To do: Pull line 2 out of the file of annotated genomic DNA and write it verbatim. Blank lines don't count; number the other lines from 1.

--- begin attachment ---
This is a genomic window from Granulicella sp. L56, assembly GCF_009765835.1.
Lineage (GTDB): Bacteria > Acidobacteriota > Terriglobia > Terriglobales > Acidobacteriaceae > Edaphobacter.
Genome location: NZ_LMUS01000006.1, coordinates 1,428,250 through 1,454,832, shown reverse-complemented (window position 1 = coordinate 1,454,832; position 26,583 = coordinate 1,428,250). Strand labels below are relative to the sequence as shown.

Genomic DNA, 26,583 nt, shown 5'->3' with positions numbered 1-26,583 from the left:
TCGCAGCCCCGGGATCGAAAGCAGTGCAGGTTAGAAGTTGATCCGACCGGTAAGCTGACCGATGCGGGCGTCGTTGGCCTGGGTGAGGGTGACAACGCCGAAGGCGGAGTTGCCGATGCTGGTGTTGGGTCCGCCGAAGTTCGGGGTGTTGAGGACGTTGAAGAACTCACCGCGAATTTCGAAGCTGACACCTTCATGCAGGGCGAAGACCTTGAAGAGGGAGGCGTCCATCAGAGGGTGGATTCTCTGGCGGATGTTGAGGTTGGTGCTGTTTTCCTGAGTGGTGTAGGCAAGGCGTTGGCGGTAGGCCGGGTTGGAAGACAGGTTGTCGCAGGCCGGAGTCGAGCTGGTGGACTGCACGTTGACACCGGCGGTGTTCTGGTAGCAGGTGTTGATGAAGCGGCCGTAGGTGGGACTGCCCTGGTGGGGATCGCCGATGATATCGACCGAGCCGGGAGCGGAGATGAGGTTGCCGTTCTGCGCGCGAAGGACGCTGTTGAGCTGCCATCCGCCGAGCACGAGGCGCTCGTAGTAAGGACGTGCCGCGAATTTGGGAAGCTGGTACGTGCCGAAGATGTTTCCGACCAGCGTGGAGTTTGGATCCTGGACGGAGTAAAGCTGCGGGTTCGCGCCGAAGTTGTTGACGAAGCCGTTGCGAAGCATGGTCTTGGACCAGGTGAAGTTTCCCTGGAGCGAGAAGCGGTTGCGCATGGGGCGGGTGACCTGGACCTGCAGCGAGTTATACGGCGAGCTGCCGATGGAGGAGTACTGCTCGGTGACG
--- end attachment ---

Lineage (GTDB): Bacteria > Acidobacteriota > Terriglobia > Terriglobales > Acidobacteriaceae > Edaphobacter.